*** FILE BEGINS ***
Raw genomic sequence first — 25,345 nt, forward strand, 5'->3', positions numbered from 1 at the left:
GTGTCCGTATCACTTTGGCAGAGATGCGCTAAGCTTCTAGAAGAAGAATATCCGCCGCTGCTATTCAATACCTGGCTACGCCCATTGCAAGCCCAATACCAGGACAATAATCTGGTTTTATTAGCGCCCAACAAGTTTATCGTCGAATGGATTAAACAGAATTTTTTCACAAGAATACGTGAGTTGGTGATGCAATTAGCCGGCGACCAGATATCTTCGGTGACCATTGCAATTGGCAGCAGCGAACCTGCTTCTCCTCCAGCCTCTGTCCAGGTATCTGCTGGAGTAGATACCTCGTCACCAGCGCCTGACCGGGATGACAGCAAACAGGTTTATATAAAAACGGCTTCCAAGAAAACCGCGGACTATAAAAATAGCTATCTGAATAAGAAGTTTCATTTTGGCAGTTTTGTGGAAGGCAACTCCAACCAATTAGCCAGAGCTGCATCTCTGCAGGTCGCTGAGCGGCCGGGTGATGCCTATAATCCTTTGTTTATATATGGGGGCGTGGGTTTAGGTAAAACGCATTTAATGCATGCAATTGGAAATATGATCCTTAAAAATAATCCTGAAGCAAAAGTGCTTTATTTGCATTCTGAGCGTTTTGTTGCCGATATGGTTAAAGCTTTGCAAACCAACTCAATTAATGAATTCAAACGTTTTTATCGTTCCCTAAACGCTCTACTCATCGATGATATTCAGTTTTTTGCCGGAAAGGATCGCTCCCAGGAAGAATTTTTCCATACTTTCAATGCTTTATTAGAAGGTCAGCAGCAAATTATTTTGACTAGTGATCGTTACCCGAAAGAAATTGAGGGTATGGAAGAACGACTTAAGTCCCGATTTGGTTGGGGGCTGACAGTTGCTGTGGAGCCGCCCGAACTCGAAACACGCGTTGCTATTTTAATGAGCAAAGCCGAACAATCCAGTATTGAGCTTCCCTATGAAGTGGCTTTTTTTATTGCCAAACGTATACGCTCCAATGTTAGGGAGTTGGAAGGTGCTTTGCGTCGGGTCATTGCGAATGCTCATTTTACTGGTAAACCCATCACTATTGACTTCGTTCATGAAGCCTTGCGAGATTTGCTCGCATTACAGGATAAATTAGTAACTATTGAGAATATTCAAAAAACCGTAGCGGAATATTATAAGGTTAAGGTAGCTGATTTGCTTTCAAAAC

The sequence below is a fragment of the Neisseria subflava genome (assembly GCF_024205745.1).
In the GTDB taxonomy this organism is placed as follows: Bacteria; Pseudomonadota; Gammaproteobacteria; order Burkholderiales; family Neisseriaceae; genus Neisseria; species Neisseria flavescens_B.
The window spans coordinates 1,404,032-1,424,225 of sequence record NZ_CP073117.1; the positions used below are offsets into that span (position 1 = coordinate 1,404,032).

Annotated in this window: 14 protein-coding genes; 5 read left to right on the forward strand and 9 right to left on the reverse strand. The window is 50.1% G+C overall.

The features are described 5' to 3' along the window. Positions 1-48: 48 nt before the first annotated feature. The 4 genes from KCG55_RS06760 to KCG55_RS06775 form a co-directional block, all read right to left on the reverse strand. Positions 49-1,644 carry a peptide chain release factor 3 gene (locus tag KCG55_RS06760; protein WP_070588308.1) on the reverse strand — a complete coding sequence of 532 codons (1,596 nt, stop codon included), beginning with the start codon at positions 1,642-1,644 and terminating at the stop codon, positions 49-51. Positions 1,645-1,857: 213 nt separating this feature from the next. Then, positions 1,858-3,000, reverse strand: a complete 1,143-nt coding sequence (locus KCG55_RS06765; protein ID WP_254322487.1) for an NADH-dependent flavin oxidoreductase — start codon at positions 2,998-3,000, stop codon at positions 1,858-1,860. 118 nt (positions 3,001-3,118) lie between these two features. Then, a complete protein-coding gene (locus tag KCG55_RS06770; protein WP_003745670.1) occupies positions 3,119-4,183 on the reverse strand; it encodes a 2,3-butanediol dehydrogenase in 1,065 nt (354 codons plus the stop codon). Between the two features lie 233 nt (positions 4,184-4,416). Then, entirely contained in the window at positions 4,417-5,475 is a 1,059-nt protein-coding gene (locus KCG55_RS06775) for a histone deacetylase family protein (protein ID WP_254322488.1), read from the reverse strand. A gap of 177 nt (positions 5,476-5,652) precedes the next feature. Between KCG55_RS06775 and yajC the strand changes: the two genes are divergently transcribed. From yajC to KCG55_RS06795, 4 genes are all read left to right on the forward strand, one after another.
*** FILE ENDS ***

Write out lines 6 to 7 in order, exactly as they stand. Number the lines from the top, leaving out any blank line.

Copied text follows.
Annotated in this window: 14 protein-coding genes; 5 read left to right on the forward strand and 9 right to left on the reverse strand. The window is 50.1% G+C overall.

The features are described 5' to 3' along the window. Positions 1-48: 48 nt before the first annotated feature. The 4 genes from KCG55_RS06760 to KCG55_RS06775 form a co-directional block, all read right to left on the reverse strand. Positions 49-1,644 carry a peptide chain release factor 3 gene (locus tag KCG55_RS06760; protein WP_070588308.1) on the reverse strand — a complete coding sequence of 532 codons (1,596 nt, stop codon included), beginning with the start codon at positions 1,642-1,644 and terminating at the stop codon, positions 49-51. Positions 1,645-1,857: 213 nt separating this feature from the next. Then, positions 1,858-3,000, reverse strand: a complete 1,143-nt coding sequence (locus KCG55_RS06765; protein ID WP_254322487.1) for an NADH-dependent flavin oxidoreductase — start codon at positions 2,998-3,000, stop codon at positions 1,858-1,860. 118 nt (positions 3,001-3,118) lie between these two features. Then, a complete protein-coding gene (locus tag KCG55_RS06770; protein WP_003745670.1) occupies positions 3,119-4,183 on the reverse strand; it encodes a 2,3-butanediol dehydrogenase in 1,065 nt (354 codons plus the stop codon). Between the two features lie 233 nt (positions 4,184-4,416). Then, entirely contained in the window at positions 4,417-5,475 is a 1,059-nt protein-coding gene (locus KCG55_RS06775) for a histone deacetylase family protein (protein ID WP_254322488.1), read from the reverse strand. A gap of 177 nt (positions 5,476-5,652) precedes the next feature. Between KCG55_RS06775 and yajC the strand changes: the two genes are divergently transcribed. From yajC to KCG55_RS06795, 4 genes are all read left to right on the forward strand, one after another.